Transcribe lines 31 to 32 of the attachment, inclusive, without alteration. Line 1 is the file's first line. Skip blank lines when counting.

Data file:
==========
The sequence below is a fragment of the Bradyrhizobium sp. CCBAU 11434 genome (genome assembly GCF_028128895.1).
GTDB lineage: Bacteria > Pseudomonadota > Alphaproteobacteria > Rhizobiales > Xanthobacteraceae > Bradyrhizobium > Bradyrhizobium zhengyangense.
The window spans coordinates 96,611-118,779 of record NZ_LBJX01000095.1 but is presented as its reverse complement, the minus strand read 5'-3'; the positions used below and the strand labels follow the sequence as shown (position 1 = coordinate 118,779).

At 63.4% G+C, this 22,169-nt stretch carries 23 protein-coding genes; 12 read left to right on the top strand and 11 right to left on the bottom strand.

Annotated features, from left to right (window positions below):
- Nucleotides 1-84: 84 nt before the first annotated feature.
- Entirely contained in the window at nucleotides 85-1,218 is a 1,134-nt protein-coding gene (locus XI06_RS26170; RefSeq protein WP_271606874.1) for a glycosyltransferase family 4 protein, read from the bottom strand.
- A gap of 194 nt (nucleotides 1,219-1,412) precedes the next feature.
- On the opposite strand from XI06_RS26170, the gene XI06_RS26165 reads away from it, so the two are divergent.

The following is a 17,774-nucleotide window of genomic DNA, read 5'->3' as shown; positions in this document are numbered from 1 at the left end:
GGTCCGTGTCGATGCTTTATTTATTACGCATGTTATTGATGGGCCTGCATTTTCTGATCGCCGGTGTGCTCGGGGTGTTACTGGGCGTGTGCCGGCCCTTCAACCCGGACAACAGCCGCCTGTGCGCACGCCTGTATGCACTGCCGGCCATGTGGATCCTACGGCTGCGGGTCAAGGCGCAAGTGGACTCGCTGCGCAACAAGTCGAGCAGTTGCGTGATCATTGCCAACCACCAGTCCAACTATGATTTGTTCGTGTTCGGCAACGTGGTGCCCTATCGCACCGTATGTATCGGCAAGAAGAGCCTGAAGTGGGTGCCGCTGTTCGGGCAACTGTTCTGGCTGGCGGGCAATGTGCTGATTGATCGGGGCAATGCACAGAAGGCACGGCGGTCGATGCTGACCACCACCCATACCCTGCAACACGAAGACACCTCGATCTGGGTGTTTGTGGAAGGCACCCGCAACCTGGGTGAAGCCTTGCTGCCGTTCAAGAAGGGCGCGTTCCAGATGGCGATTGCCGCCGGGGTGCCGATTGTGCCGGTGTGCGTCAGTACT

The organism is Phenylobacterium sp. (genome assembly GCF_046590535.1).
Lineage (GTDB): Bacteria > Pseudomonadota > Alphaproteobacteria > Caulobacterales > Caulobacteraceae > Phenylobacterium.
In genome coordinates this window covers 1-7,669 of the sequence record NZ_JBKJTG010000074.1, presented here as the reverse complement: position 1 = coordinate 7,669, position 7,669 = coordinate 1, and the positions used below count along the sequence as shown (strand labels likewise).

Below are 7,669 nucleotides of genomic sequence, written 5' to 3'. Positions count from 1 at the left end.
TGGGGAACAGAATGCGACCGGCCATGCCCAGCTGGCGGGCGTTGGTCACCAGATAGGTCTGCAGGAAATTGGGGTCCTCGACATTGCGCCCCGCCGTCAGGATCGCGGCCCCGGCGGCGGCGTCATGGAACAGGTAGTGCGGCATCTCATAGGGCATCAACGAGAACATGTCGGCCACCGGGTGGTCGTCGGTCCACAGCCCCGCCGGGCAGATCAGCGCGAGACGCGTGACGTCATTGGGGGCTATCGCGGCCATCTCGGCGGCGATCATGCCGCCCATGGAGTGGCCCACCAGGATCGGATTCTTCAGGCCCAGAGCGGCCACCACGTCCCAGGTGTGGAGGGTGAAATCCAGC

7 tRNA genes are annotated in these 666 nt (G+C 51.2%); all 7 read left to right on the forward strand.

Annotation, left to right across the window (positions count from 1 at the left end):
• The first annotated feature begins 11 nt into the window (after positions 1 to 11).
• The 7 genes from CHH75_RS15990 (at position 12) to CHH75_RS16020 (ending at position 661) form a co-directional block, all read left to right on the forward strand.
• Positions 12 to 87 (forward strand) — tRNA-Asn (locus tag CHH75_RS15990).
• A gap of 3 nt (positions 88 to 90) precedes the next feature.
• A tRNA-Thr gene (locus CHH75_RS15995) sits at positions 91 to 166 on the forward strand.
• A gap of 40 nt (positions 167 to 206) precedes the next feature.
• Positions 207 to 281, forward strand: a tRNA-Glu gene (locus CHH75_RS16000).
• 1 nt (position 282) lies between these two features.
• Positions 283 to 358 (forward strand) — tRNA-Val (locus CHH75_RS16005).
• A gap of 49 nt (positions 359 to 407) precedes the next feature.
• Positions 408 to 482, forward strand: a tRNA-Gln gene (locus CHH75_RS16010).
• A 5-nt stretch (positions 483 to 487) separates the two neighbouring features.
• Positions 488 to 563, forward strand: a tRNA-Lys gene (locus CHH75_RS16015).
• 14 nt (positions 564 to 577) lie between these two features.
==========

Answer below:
• Positions 488 to 563, forward strand: a tRNA-Lys gene (locus CHH75_RS16015).
• 14 nt (positions 564 to 577) lie between these two features.